"My dear, time flies by, then it pauses again and allows me to relax: no bars, no alcohol, and I am not part of the "social" life either - here in the little village of Nagoa. Are you already enjoying spring, going for walks along the Rhine? I'm already looking forward to Europe and to seeing my friends! Ciao"
Bangkok, Thailand, December 12, 1986
"My dear, you would feel at home here too: gentle, proud, polite people with respect in their eyes. And we could go diving together, looking for coral reefs, dolphins and monsters from the deep. Why not? With the warmest wishes for relaxing holidays from..."
"My dear, here I am in some African village. It's like being in the Black forest or in Bullerbu. My hands are clearing up beautifully, all the cracks are disappearing. I hope that my little tortoise isn't taken into custody during the bus trip to D. Will I get to see you again? In Berlin?"
Egypt, Luxor, March 4, 1987
"My dear, I have your book with me. However, first I will partake of the King of Thebes' golden robe and the veil of the Venus of Siam. And perhaps I shall return to the River Wupper. Cia, ciao. Yours ..... P.S. Egypt is like Wuppertal: long and narrow."
Thailand, Kra-bi, February 3, 1988
"My dear, this year I am itching to move on - just like when I was oh-so-young: Singapore, Benang, Burma, Ahmedabad; my head full of plans! At the moment I’m living here in Southern Thailand where the countryside would appeal to the Southern Chinese. Rocks, grown over with green, jut upwards out of the turquoise sea like pen-and-ink drawings or paintings on a vase. See you soon. Yours…"
Ancona,Italy, August 19, 1988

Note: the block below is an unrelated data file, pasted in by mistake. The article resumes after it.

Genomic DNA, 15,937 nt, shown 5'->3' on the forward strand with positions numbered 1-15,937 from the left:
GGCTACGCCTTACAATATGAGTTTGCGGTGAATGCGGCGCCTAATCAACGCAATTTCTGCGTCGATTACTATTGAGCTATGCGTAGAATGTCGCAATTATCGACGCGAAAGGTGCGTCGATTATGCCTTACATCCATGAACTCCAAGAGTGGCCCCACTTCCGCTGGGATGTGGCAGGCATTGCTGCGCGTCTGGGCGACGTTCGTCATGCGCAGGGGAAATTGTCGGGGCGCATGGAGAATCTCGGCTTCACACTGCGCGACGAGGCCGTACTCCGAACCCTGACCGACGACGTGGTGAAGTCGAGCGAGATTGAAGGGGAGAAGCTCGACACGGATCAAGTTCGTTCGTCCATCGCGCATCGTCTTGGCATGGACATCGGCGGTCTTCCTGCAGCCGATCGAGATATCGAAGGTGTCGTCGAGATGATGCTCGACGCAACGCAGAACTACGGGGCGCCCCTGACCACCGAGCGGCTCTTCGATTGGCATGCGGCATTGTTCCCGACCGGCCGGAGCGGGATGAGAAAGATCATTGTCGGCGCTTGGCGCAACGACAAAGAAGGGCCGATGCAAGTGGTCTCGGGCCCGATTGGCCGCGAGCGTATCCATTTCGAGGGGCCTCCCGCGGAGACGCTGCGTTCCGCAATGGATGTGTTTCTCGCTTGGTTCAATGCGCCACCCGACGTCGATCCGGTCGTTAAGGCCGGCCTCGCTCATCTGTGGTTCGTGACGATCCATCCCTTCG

"My dear, have you ever been to Rimini? Fellini comes from here. And 'Amarcord' with the Grand Hotel where the Gradisca was supposed to seduce His Excellency! - I prefer not to mention another kind of reality though - the appalling excesses of mass tourism. So shhh! - lonesco arrived in Rimini today and gave an interview. - and I've oot Italian friends living here, thank heavens. All my love and best regards"
"My dear friend, it took me a long time to calm down this year, to regain my equilibrium. Maybe I was taking that sense of balance too much for granted. Asia exudes-it so generously, together with ecstatic religious fervour, among other things. Now I can read Japanese haiku far more freely and rewardingly. Thank you, best wishes and be seeing you"
Morocco, Agadir, December 14, 1989
"My dear, I feel much better now than I did a few days ago in Berlin. Winter doesn't agree with me; here it's warm, and depression and melancholy seem to evaporate. Raimund, it doesn't matter when you receive this card: I send you my best wishes and embrace you with all my heart. Yours…"
Thailand, February 7, 1990
"My dear, yesterday 1 just happened to pick up your/our Grand-Prix tape and fantasised: listening in the dark, at night in the bungalow...'Once in a Lullaby'. - Looking forward to seeing you again, Yours …"
When - ten months later in December 1990 - he died as a result of AIDS, he was 35 years old. - In August 1937, five years before his death, 33-year-old Joseph Schmidt made his last record, “Ik hou van Holland." When the Germans occupied the Netherlands, this song was banned as well.
This is the text of the solo-performance ‘Meinwärts’ (English version), created by the German theatre maker Raimund Hoghe in april 1994. The performance reflects upon the 1940’s and is the first part of a trilogy, which includes further ‘Chambre séparée’ (1997) and ‘Another Dream’ (2000).
Text of the performance, April 1994